We’ve all at some point in our WordPress site careers have seen the dreaded “500 Internal Server Error”. It is one of the most common errors that can occur when running a WordPress site and can be very intimidating for a lot of WordPress beginners who do not know how to fix it.
The 500 Internal Server error comes in many forms and happens to all websites, but all have the same basic purpose. They tell you that something has caused an error when your server tried to execute code. Simply meaning that something in the server is broken and caused it to fail to run your site.
The HTTP documentation for this error simply says “The server encountered an unexpected condition that prevented it from fulfilling the request.” The reason this error can be a pain is that, as stated by the documentation, there is no specific reason causing the error. This means it can be very hard to identify the exact cause for the error.
Due to the very generic nature of this error, it can be hard to identify the specific reason that you’re site is down. Though, we have boiled down the four main reasons that can cause it on a WordPress site. It can be a nightmare to troubleshoot but if you follow these steps then you can quickly fix it without tinkering too much with your site.
Over the years that WordPress has been around, there have been countless things that have caused 500 internal server errors for people that can range from a simple plugin to a corrupt .htaccess file. Thankfully, for WordPress users, the reasons for this deadly error have been boiled down to four main reasons.
WordPress already has measures in place to prevent any other causes for this error, so there are only four things that can cause this error for the average WordPress user. These four things are plugins, themes, the PHP memory limit, and a corrupt .htaccess file.
A broken plugin is one of the most likely reasons for this error to occur. If it is a plugin, then there is some code in the plugin causing your WordPress to fail when starting up. Themes can also be an important cause for the 500 internal server error, though unlike plugins, they are much more simple to fix.
The PHP memory limit is how much memory your site can use for PHP scripts. This limit is usually set to 64 megabytes but can be changed easily through some basic editing. The last reason is a corrupt .htaccess file, which can be lethal because the .htaccess holds some of the most crucial code for your site.
Most of the reasons that cause the 500 Internal Server Error can be traced back to some code that is broken. So when you will be editing the code to fix this problem, you must know how to do two things: backup your WordPress site and use an FTP client or cPanel to access WordPress server files.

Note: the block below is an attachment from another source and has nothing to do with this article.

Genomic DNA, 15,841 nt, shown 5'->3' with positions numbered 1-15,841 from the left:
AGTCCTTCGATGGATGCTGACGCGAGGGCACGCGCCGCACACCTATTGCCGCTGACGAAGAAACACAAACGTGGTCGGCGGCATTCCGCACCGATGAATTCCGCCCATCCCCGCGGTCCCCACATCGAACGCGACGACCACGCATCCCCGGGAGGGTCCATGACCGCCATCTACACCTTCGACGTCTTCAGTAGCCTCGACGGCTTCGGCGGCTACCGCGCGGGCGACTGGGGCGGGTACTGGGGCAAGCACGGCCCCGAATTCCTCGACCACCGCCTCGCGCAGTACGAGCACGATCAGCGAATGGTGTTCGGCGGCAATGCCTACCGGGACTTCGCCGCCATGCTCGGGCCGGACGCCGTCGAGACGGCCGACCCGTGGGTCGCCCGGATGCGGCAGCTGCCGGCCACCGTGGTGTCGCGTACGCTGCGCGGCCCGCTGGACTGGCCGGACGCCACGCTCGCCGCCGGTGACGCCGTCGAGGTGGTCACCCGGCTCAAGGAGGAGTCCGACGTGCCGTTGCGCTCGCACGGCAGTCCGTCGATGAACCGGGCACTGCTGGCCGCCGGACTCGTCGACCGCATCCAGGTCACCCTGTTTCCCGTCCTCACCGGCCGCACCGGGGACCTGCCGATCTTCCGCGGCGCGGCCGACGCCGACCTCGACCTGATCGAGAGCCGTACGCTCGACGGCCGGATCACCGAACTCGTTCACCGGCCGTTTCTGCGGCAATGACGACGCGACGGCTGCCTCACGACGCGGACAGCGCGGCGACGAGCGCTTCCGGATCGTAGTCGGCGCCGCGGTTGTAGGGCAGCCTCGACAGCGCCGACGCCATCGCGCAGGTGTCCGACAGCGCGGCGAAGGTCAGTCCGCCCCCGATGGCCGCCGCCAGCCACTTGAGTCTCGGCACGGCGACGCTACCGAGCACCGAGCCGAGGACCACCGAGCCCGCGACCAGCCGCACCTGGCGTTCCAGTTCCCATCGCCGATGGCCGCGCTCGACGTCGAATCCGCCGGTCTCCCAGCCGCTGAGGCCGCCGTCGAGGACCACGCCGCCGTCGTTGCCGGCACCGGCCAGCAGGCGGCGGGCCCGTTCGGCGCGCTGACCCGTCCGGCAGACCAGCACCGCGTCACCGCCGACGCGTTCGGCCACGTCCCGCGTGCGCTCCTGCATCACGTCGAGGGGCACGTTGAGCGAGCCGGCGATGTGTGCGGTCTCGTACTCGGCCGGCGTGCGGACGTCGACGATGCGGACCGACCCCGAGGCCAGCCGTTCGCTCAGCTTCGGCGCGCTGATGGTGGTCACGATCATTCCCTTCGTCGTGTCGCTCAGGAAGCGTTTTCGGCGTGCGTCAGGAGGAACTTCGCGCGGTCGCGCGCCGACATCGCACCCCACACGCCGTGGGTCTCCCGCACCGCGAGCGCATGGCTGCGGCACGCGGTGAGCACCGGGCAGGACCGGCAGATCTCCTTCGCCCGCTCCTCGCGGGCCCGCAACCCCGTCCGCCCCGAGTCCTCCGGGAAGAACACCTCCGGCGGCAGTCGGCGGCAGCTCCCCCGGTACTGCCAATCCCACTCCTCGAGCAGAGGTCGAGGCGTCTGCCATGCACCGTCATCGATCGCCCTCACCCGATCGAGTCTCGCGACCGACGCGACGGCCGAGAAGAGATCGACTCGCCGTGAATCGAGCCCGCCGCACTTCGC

You can use a plugin or your hosting platform’s site to back up your WordPress site. This is important because if you mess anything up or create more problems then you use the backup. You can use an FTP client like FileZilla connected to your WordPress server to edit and change the files there.
Furthermore, the last thing we recommend if none of these solutions work is to contact your hosting provider for support. They are already experts on the topic and have the tools to fix any problems, so it is really important to ask them for help if nothing here works.
Before you can start fixing this problem, go ahead and make sure to follow the last steps and set up your FTP client if you do not have a cPanel. Then we can move onto the next step of the process which is enabling debugging on your site. This will important in identifying the specific root of the problem.
The first and most important step to start fixing your problems is turning on debugging. This is vital because if you turn on debugging then WordPress might display a more specific error code and tell you what is causing the problem.
To turn on debugging you must edit code on your site’s core code files. This may seem dangerous, but if you follow these steps correctly there will be no problems. To start go to your FTP client or cPanel and navigate to your strongb>site’s core files.
Start by finding the file called wp-config.php file.
Open the file and then find the section with WP_DEBUG.
Set the value next to that word to true.
If you cannot find it then you must create it yourself.
Find space above the line:
/* That’s all, stop editing! Happy blogging. */
Then above that line put the following code:
define( “WP_DEBUG”, true );
Save and exit your files.
Once you have completed these steps, debugging should have been enabled. This means that now if you reload your site it might show a more specific error message. Once, you reload your site check for what error is displayed. If it is another error instead of a 500 internal server error then you can look that up and solve it.
If the error that is displayed says that a certain plugin(s) is causing the problem, then you can deactivate those plugins and solve the issue. If there is an issue with the theme of the site, then you can just revert to the default theme or change it to another theme.
Debugging can be a great tool for troubleshooting because it can tell you what exactly is causing the issue most of the time. If even after enabling debugging the error shows up with a 500 internal server error then move on to the next couple of sections.